Most people who have worked in urgent care for any length of time could share stories of patients who become unruly, belligerent, or downright violent. Sometimes it’s out of frustration over a situation, a reaction to pain, or under the influence of substances. A report on NBC New York recently focused the public’s attention on this problem as it pertains to emergency rooms. It quoted data from the Bureau of Labor Statistics revealing that 47% of 3,500 emergency room physicians surveyed have been assaulted at work. Further, the intentional injury rate for private hospital workers is five times the national average for all other private industries (10 injuries per 10,000 full-time employees vs two injuries per 10,000 full-time employees). Some states, such as New Jersey, require that people assaulting healthcare providers be charged with the same offense as someone that assaults a law enforcement officer. That does little to prevent violence from taking place, however. That falls on the institutions where clinicians ply their trade. The NBC New York report quotes a spokesperson for the Greater New York Hospital Association as suggesting that an incident reporting system would allow facilities to study and come up with strategies to prevent violent encounters with patients. Such efforts would need to include front-line staff in order to be effective. Unfortunately, crimes against urgent care providers—and urgent care centers themselves—are nothing new. JUCM has covered several aspects of such occurrences. Two you may find especially helpful are #MeToo in the Urgent Care Center: When the Perpetrator Is a Patient and Protecting Your Urgent Care Center Against Robbery.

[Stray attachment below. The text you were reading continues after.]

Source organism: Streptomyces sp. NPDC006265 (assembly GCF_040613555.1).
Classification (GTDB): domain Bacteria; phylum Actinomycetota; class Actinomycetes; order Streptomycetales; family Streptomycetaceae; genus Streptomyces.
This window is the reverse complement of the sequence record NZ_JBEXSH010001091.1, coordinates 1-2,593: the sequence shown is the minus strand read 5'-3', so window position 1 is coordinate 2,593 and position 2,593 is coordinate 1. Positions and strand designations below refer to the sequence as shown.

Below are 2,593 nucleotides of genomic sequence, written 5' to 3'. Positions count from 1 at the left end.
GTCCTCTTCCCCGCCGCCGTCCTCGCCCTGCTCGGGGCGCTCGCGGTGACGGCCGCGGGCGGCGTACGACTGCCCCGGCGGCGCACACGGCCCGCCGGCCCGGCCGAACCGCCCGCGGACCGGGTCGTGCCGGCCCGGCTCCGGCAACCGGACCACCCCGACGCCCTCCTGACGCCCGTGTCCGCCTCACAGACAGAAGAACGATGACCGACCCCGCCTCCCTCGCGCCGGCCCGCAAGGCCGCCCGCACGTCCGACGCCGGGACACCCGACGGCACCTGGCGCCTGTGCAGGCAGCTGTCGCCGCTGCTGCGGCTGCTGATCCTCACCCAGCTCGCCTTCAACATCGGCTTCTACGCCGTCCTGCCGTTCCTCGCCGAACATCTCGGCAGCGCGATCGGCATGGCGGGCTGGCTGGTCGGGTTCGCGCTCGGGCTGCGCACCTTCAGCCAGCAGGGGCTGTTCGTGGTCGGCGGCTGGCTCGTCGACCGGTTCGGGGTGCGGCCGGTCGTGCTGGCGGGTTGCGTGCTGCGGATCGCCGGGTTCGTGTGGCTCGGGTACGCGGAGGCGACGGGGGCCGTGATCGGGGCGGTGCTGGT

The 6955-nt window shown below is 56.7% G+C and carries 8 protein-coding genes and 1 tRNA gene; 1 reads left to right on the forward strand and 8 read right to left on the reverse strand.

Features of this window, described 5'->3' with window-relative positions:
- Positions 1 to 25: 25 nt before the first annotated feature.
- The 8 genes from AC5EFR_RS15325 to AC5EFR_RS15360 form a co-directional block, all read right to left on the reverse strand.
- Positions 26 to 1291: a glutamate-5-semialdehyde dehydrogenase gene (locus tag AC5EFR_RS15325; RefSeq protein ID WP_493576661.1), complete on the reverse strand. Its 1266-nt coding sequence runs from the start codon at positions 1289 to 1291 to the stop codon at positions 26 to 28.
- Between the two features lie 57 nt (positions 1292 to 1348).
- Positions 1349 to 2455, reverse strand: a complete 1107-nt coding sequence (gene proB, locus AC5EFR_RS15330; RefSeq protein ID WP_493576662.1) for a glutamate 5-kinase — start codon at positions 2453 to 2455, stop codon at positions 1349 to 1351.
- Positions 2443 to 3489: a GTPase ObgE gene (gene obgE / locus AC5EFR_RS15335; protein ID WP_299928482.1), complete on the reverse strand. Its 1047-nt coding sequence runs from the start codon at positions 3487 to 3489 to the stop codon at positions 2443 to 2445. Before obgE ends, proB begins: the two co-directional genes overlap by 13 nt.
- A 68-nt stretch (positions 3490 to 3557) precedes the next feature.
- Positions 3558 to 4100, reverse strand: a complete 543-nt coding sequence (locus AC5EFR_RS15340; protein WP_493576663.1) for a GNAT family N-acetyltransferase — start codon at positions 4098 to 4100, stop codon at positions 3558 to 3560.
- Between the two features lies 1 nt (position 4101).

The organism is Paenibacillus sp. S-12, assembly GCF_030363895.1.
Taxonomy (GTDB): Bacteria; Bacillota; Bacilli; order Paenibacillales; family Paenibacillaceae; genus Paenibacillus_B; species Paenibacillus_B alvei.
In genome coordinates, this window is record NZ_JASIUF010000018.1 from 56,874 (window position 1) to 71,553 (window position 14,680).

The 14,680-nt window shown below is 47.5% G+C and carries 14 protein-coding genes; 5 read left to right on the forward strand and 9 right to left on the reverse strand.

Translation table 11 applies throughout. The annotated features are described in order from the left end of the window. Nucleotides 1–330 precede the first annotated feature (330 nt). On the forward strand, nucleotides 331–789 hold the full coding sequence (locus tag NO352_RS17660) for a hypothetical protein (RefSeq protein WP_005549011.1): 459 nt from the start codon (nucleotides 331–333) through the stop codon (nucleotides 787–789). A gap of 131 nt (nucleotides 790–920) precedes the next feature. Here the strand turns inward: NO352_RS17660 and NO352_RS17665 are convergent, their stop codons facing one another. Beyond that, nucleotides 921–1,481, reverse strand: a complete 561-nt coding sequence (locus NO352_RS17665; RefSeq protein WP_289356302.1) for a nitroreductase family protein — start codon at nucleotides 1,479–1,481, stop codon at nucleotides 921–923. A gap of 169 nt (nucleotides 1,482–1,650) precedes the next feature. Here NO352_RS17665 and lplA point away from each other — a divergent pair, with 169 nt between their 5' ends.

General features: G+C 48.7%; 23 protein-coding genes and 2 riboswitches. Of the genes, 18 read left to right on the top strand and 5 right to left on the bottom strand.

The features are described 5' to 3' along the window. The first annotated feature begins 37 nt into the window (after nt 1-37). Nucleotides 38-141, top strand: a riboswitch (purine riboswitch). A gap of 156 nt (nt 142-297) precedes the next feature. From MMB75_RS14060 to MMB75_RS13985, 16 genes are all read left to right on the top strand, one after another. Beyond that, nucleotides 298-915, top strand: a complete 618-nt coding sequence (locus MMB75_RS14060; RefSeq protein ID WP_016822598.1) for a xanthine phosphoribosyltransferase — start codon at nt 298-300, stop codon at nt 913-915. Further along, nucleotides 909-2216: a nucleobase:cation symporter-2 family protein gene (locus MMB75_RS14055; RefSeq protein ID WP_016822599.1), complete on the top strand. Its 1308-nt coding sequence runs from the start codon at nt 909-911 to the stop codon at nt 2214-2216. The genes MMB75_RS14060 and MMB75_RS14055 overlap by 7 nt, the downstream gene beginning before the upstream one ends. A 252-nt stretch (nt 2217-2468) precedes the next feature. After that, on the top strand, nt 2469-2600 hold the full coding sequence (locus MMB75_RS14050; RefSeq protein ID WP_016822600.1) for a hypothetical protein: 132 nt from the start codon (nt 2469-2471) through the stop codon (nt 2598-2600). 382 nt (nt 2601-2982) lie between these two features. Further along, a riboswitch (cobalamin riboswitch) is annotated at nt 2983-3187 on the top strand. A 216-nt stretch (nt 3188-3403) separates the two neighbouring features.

Violence Against Healthcare Providers Is Getting Attention—Finally
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